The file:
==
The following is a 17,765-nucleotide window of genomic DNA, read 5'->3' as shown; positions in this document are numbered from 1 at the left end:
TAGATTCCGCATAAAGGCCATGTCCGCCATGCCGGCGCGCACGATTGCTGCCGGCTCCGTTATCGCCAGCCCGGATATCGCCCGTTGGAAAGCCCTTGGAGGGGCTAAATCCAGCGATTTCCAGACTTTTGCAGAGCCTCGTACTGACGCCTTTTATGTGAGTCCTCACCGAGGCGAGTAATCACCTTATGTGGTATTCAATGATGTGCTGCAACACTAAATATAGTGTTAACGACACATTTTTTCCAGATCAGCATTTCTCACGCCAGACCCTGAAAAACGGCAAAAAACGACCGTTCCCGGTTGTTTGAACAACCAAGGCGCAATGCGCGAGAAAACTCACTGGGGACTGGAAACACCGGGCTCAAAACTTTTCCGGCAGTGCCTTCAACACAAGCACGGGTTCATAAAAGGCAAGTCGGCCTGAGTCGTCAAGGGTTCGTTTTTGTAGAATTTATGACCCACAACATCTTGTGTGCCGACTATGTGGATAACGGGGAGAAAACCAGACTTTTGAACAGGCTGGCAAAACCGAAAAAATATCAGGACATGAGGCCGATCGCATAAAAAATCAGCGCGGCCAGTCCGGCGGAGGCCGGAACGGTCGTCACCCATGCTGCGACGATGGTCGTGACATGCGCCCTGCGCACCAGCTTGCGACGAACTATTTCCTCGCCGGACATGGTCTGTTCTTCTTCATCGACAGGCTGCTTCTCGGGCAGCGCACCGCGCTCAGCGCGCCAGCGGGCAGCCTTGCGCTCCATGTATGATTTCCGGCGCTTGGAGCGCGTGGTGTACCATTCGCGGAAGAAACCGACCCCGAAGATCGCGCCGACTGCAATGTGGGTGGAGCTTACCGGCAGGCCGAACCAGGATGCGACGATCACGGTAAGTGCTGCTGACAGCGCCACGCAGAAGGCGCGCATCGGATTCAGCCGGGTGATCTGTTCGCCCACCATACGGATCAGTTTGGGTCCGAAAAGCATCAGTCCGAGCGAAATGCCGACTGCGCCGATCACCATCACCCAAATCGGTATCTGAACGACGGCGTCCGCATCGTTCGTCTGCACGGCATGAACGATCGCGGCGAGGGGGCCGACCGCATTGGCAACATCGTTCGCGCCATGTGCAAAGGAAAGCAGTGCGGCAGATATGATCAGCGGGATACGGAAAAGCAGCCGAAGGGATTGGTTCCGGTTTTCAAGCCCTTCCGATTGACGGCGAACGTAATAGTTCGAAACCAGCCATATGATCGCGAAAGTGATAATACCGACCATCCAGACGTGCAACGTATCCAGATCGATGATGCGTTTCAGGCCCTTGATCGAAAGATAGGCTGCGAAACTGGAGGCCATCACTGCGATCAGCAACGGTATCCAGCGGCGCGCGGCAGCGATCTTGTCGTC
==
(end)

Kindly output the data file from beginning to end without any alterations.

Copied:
The following is a 17,765-nucleotide window of genomic DNA, read 5'->3' as shown; positions in this document are numbered from 1 at the left end:
TAGATTCCGCATAAAGGCCATGTCCGCCATGCCGGCGCGCACGATTGCTGCCGGCTCCGTTATCGCCAGCCCGGATATCGCCCGTTGGAAAGCCCTTGGAGGGGCTAAATCCAGCGATTTCCAGACTTTTGCAGAGCCTCGTACTGACGCCTTTTATGTGAGTCCTCACCGAGGCGAGTAATCACCTTATGTGGTATTCAATGATGTGCTGCAACACTAAATATAGTGTTAACGACACATTTTTTCCAGATCAGCATTTCTCACGCCAGACCCTGAAAAACGGCAAAAAACGACCGTTCCCGGTTGTTTGAACAACCAAGGCGCAATGCGCGAGAAAACTCACTGGGGACTGGAAACACCGGGCTCAAAACTTTTCCGGCAGTGCCTTCAACACAAGCACGGGTTCATAAAAGGCAAGTCGGCCTGAGTCGTCAAGGGTTCGTTTTTGTAGAATTTATGACCCACAACATCTTGTGTGCCGACTATGTGGATAACGGGGAGAAAACCAGACTTTTGAACAGGCTGGCAAAACCGAAAAAATATCAGGACATGAGGCCGATCGCATAAAAAATCAGCGCGGCCAGTCCGGCGGAGGCCGGAACGGTCGTCACCCATGCTGCGACGATGGTCGTGACATGCGCCCTGCGCACCAGCTTGCGACGAACTATTTCCTCGCCGGACATGGTCTGTTCTTCTTCATCGACAGGCTGCTTCTCGGGCAGCGCACCGCGCTCAGCGCGCCAGCGGGCAGCCTTGCGCTCCATGTATGATTTCCGGCGCTTGGAGCGCGTGGTGTACCATTCGCGGAAGAAACCGACCCCGAAGATCGCGCCGACTGCAATGTGGGTGGAGCTTACCGGCAGGCCGAACCAGGATGCGACGATCACGGTAAGTGCTGCTGACAGCGCCACGCAGAAGGCGCGCATCGGATTCAGCCGGGTGATCTGTTCGCCCACCATACGGATCAGTTTGGGTCCGAAAAGCATCAGTCCGAGCGAAATGCCGACTGCGCCGATCACCATCACCCAAATCGGTATCTGAACGACGGCGTCCGCATCGTTCGTCTGCACGGCATGAACGATCGCGGCGAGGGGGCCGACCGCATTGGCAACATCGTTCGCGCCATGTGCAAAGGAAAGCAGTGCGGCAGATATGATCAGCGGGATACGGAAAAGCAGCCGAAGGGATTGGTTCCGGTTTTCAAGCCCTTCCGATTGACGGCGAACGTAATAGTTCGAAACCAGCCATATGATCGCGAAAGTGATAATACCGACCATCCAGACGTGCAACGTATCCAGATCGATGATGCGTTTCAGGCCCTTGATCGAAAGATAGGCTGCGAAACTGGAGGCCATCACTGCGATCAGCAACGGTATCCAGCGGCGCGCGGCAGCGATCTTGTCGTC